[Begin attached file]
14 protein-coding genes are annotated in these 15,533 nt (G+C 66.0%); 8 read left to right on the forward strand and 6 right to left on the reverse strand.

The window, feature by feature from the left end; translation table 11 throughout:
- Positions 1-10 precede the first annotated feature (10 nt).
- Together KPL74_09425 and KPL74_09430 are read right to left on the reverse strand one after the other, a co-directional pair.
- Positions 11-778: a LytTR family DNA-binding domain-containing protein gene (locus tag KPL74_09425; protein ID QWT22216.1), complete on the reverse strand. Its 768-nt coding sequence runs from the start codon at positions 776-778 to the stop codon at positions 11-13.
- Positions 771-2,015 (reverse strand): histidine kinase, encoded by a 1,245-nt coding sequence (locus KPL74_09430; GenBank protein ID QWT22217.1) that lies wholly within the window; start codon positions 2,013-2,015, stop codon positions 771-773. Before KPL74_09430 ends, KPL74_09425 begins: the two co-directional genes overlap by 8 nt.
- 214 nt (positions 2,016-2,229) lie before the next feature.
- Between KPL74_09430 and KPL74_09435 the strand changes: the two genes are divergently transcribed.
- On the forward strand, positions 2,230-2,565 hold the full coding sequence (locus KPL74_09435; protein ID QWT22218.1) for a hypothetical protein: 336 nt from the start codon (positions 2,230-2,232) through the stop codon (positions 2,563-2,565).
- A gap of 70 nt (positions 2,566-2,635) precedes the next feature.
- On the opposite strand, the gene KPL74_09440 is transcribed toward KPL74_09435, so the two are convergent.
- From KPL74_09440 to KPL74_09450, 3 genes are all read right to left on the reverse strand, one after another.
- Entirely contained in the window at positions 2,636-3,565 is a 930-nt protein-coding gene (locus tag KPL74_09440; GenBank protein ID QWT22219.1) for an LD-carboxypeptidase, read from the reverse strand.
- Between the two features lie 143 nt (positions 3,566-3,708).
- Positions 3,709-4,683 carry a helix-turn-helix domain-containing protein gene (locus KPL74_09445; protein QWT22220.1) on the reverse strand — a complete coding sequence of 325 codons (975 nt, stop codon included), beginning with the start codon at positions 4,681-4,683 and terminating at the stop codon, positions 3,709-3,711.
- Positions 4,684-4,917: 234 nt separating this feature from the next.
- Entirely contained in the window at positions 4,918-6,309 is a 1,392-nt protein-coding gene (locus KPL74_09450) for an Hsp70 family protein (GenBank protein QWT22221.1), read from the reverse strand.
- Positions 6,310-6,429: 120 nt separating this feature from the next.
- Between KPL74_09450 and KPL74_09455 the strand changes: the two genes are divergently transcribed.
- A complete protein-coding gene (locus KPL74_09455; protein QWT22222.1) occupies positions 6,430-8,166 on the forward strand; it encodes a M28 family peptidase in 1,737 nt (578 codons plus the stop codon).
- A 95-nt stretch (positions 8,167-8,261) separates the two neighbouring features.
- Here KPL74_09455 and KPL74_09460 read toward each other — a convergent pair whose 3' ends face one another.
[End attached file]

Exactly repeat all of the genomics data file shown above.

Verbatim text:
14 protein-coding genes are annotated in these 15,533 nt (G+C 66.0%); 8 read left to right on the forward strand and 6 right to left on the reverse strand.

The window, feature by feature from the left end; translation table 11 throughout:
- Positions 1-10 precede the first annotated feature (10 nt).
- Together KPL74_09425 and KPL74_09430 are read right to left on the reverse strand one after the other, a co-directional pair.
- Positions 11-778: a LytTR family DNA-binding domain-containing protein gene (locus tag KPL74_09425; protein ID QWT22216.1), complete on the reverse strand. Its 768-nt coding sequence runs from the start codon at positions 776-778 to the stop codon at positions 11-13.
- Positions 771-2,015 (reverse strand): histidine kinase, encoded by a 1,245-nt coding sequence (locus KPL74_09430; GenBank protein ID QWT22217.1) that lies wholly within the window; start codon positions 2,013-2,015, stop codon positions 771-773. Before KPL74_09430 ends, KPL74_09425 begins: the two co-directional genes overlap by 8 nt.
- 214 nt (positions 2,016-2,229) lie before the next feature.
- Between KPL74_09430 and KPL74_09435 the strand changes: the two genes are divergently transcribed.
- On the forward strand, positions 2,230-2,565 hold the full coding sequence (locus KPL74_09435; protein ID QWT22218.1) for a hypothetical protein: 336 nt from the start codon (positions 2,230-2,232) through the stop codon (positions 2,563-2,565).
- A gap of 70 nt (positions 2,566-2,635) precedes the next feature.
- On the opposite strand, the gene KPL74_09440 is transcribed toward KPL74_09435, so the two are convergent.
- From KPL74_09440 to KPL74_09450, 3 genes are all read right to left on the reverse strand, one after another.
- Entirely contained in the window at positions 2,636-3,565 is a 930-nt protein-coding gene (locus tag KPL74_09440; GenBank protein ID QWT22219.1) for an LD-carboxypeptidase, read from the reverse strand.
- Between the two features lie 143 nt (positions 3,566-3,708).
- Positions 3,709-4,683 carry a helix-turn-helix domain-containing protein gene (locus KPL74_09445; protein QWT22220.1) on the reverse strand — a complete coding sequence of 325 codons (975 nt, stop codon included), beginning with the start codon at positions 4,681-4,683 and terminating at the stop codon, positions 3,709-3,711.
- Positions 4,684-4,917: 234 nt separating this feature from the next.
- Entirely contained in the window at positions 4,918-6,309 is a 1,392-nt protein-coding gene (locus KPL74_09450) for an Hsp70 family protein (GenBank protein QWT22221.1), read from the reverse strand.
- Positions 6,310-6,429: 120 nt separating this feature from the next.
- Between KPL74_09450 and KPL74_09455 the strand changes: the two genes are divergently transcribed.
- A complete protein-coding gene (locus KPL74_09455; protein QWT22222.1) occupies positions 6,430-8,166 on the forward strand; it encodes a M28 family peptidase in 1,737 nt (578 codons plus the stop codon).
- A 95-nt stretch (positions 8,167-8,261) separates the two neighbouring features.
- Here KPL74_09455 and KPL74_09460 read toward each other — a convergent pair whose 3' ends face one another.